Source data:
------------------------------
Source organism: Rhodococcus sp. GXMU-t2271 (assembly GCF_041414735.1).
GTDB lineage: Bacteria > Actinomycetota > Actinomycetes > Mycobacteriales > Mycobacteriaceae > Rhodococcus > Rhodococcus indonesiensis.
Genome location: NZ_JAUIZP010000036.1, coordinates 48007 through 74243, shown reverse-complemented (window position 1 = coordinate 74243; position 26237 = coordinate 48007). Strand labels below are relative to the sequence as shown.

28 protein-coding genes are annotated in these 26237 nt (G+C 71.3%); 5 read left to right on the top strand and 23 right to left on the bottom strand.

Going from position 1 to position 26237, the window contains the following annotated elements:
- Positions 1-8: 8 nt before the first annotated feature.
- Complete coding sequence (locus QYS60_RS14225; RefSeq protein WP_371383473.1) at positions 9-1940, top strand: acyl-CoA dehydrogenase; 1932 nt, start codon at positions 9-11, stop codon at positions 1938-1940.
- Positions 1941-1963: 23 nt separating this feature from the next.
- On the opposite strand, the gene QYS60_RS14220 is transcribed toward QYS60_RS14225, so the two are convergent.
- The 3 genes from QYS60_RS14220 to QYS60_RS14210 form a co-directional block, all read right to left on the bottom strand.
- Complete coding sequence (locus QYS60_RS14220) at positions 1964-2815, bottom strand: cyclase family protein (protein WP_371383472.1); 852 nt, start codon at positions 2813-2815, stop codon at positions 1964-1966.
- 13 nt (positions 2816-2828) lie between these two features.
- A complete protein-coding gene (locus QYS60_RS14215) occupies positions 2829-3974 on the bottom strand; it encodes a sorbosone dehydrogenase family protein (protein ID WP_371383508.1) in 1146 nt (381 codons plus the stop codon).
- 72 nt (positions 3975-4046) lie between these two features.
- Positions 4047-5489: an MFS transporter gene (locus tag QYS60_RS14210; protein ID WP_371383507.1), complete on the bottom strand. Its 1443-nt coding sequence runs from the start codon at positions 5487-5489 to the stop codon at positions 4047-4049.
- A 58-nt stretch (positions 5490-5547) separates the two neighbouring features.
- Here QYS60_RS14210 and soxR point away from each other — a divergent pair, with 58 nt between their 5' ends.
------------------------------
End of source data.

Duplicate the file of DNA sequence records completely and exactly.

Source organism: Rhodococcus sp. GXMU-t2271 (assembly GCF_041414735.1).
GTDB lineage: Bacteria > Actinomycetota > Actinomycetes > Mycobacteriales > Mycobacteriaceae > Rhodococcus > Rhodococcus indonesiensis.
Genome location: NZ_JAUIZP010000036.1, coordinates 48007 through 74243, shown reverse-complemented (window position 1 = coordinate 74243; position 26237 = coordinate 48007). Strand labels below are relative to the sequence as shown.

28 protein-coding genes are annotated in these 26237 nt (G+C 71.3%); 5 read left to right on the top strand and 23 right to left on the bottom strand.

Going from position 1 to position 26237, the window contains the following annotated elements:
- Positions 1-8: 8 nt before the first annotated feature.
- Complete coding sequence (locus QYS60_RS14225; RefSeq protein WP_371383473.1) at positions 9-1940, top strand: acyl-CoA dehydrogenase; 1932 nt, start codon at positions 9-11, stop codon at positions 1938-1940.
- Positions 1941-1963: 23 nt separating this feature from the next.
- On the opposite strand, the gene QYS60_RS14220 is transcribed toward QYS60_RS14225, so the two are convergent.
- The 3 genes from QYS60_RS14220 to QYS60_RS14210 form a co-directional block, all read right to left on the bottom strand.
- Complete coding sequence (locus QYS60_RS14220) at positions 1964-2815, bottom strand: cyclase family protein (protein WP_371383472.1); 852 nt, start codon at positions 2813-2815, stop codon at positions 1964-1966.
- 13 nt (positions 2816-2828) lie between these two features.
- A complete protein-coding gene (locus QYS60_RS14215) occupies positions 2829-3974 on the bottom strand; it encodes a sorbosone dehydrogenase family protein (protein ID WP_371383508.1) in 1146 nt (381 codons plus the stop codon).
- 72 nt (positions 3975-4046) lie between these two features.
- Positions 4047-5489: an MFS transporter gene (locus tag QYS60_RS14210; protein ID WP_371383507.1), complete on the bottom strand. Its 1443-nt coding sequence runs from the start codon at positions 5487-5489 to the stop codon at positions 4047-4049.
- A 58-nt stretch (positions 5490-5547) separates the two neighbouring features.
- Here QYS60_RS14210 and soxR point away from each other — a divergent pair, with 58 nt between their 5' ends.